The basics of website taxonomy
What exactly is taxonomy and how can managing your taxonomy benefit your site?
First and foremost, taxonomy is a way of labeling and organizing things. Derived originally from the ancient Greek words taxis (arrangement) and nomia (method), taxonomy is a system for classification.
Taxonomies are everywhere. Some of the most common and classic examples of taxonomy that you'll recognize are:
- animal kingdom classifications (e.g., mammals, fish, insects)
- food groups (e.g., fruits, vegetables)
- product categories on a shopping website (e.g., home, clothing, toys)
- university communities (e.g., students, faculty, staff)
These classifications can be further refined into hierarchical structures. In the example of university communities, students can also be classified as:
Taxonomy structures can actually become very complex with inter-related labels that fall into more than one category and as a result, form many subsets and branches.
We're going to keep it simple and focus on flat taxonomies because this is what the WMS supports. A flat taxonomy is just a vocabulary that's made up of a list of terms, all of equal weight. In the WMS, we have taxonomies for Article Categories and for Tags.
Disclaimer: although taxonomy terms in the WMS can be nested in hierarchical fashion by dragging and dropping terms under a parent item, the system only supports a flat taxonomy so the weights and nesting levels themselves actually have no functional application; nevertheless, grouping can help to visually organize a list that's very long into something that makes more sense if you find that useful.
The benefits of taxonomy for your website
Classifying the content on your website with keyword tags or categories allows you to form relations between similar content. Planning for taxonomy should be an important component of your content strategy. This benefits:
- site visitors seeking information about a certain topic
- site managers and editors tasked with maintaining and organizing content
- search engines that use keywords to deliver optimized results relevant to the appropriate audiences
The benefits of a well curated taxonomy are numerous. It improves the user experience by guiding visitors to find or discover content by themselves either through browsing or searching. For example, when you're finished reading this article, if you're interested in more like this, just click the Tips category at the top of this page.
Tagging content also allows content editors to get a better overview of what's on their site. By classifying content, you will be better equipped to determine if there's information on your site that needs to be removed, updated, added, or even re-used.
Finding or displaying related content in the WMS is easy since each tag has its own page (at: mcgill.ca/<sitename>/category/tags/<tag name>) which lists any content including that tag. In addition, content editors can filter by Tags in My Workbench.
Taxonomy best practices
Define your audience
A good foundation for creating your taxonomy is to base it on your audience. Your taxonomy must meet the needs of your visitors.
Keep in mind that people don't all use the same terms or have the same interpretation of words. Your keyword tags or category labels need to be clear and succinct to fit most people's mental models. For example, students may be looking for scholarships while advisors may be looking for awards. To handle such a scenario, you might need to tag any funding-related content with both scholarships and awards as keyword terms.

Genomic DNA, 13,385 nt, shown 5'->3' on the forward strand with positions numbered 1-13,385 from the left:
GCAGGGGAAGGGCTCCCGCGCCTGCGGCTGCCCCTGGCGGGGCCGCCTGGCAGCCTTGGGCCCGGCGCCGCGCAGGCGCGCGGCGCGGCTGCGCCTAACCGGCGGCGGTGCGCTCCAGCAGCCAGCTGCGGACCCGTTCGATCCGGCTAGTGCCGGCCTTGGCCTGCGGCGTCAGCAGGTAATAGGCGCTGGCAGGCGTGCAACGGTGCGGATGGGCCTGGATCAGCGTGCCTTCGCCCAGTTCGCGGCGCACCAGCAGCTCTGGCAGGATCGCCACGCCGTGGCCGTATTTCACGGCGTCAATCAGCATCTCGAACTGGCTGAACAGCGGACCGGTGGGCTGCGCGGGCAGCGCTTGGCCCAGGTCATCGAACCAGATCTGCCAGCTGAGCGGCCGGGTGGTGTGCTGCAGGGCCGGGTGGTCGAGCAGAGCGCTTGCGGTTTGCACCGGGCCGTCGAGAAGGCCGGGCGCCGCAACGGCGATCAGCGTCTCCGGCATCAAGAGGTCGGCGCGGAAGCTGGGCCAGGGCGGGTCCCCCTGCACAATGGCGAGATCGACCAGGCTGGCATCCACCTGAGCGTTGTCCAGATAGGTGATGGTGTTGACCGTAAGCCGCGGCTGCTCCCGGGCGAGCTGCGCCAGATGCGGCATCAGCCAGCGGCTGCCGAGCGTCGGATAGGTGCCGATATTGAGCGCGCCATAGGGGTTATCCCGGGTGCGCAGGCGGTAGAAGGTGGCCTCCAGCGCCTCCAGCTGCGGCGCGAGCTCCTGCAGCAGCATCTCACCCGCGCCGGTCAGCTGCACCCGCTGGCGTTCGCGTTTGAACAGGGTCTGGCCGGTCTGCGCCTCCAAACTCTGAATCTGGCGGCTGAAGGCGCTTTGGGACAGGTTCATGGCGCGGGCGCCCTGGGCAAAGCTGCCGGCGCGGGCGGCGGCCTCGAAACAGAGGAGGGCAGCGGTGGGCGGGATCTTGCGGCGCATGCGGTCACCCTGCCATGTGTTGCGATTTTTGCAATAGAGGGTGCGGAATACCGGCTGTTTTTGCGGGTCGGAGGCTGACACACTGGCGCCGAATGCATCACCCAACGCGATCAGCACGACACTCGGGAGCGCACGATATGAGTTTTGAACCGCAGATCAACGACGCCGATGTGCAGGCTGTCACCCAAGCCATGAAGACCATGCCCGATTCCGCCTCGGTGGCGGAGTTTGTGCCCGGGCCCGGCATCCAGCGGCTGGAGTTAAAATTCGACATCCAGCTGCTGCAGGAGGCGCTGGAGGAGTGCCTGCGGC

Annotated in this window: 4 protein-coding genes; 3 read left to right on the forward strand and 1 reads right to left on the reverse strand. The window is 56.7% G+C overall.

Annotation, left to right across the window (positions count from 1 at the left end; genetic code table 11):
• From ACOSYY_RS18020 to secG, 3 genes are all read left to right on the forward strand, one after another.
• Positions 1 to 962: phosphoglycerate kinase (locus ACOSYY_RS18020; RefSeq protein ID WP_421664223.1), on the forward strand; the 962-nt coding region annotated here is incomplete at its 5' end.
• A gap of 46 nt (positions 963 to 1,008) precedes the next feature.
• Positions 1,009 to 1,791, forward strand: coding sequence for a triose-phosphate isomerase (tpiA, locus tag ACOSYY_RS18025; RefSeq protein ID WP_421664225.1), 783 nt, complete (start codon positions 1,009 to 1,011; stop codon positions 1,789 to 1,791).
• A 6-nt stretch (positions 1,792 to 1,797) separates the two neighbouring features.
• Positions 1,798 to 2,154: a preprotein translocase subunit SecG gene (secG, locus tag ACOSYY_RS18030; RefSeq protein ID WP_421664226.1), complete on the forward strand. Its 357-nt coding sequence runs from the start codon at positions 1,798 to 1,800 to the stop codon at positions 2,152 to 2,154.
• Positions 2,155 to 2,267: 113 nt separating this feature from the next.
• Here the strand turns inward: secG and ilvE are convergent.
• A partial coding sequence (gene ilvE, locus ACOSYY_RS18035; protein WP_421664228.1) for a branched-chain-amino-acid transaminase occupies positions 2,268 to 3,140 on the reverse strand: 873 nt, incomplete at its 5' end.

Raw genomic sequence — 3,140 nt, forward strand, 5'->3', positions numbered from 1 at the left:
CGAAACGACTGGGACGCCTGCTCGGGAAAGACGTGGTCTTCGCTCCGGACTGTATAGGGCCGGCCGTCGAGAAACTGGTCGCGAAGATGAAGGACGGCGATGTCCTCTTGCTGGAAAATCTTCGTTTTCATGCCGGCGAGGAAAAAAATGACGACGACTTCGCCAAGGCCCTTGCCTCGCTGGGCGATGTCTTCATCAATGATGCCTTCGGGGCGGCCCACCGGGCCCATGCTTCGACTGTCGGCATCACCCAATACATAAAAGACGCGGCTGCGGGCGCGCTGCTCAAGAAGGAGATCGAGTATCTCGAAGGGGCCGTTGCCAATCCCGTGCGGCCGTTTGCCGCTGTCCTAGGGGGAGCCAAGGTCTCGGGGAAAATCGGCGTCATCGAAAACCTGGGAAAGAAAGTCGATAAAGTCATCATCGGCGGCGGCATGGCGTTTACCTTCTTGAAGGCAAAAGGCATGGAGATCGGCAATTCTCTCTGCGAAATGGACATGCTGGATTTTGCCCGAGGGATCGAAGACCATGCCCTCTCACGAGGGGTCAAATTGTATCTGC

There are various methods available to get to know your audience better. Here are a few to consider:
- check your Google Analytics reports to see which search terms are being used most frequently
- talk to your audience; hold a focus group and ask them questions to reveal what's working or not
- conduct a card-sorting exercise with a cross-section of audience members to see how they would classify your content
- perform some usability testing; give users a task to complete and see if the labels and keywords in your taxonomy are effective
- compare with the competition to see what other similar organizations are doing on their website
Define your goals
You must determine what you are trying to improve for your visitors as the end goal. Check against benchmarks to see if changes to your taxonomy are getting the results you wanted such as more optimized search results or higher traffic. Review your content and update or add tags wherever needed. Aim to cover as much of your content as possible so that you put your taxonomy to work to achieve your goals.
Be consistent with using the right tags for the right content. All content editors on your website should have a common understanding of the tags that are available and when to use them.
Step out of the silo. Share your taxonomy lists with other associated units in your organization and work together so that audiences can have a unified experience. A visitor on your website will likely also look for information on another related WMS site where they would expect the same terminology.
Your taxonomy is not a static list. It should always be evolving and adapting to the needs of your audience. Over time, you may need to add or remove terms from your taxonomies in order to keep them up-to-date with changes to the range of services you offer or the information that you're providing. Remember that importing Channels items in the WMS also imports tags from other sources so you may need to review these additions to your taxonomy's vocabulary from time to time.
The WMS makes it easy for you to clear out irrelevant tags through the Tag Wrangler feature that allows you to delete tags in bulk. Tag Wrangler also allows you to download all the tags from your taxonomy's vocabulary into a .csv file.
For detailed instructions on how to manage taxonomy in the WMS, see the IT Knowledge Base article Tagging content in the WMS.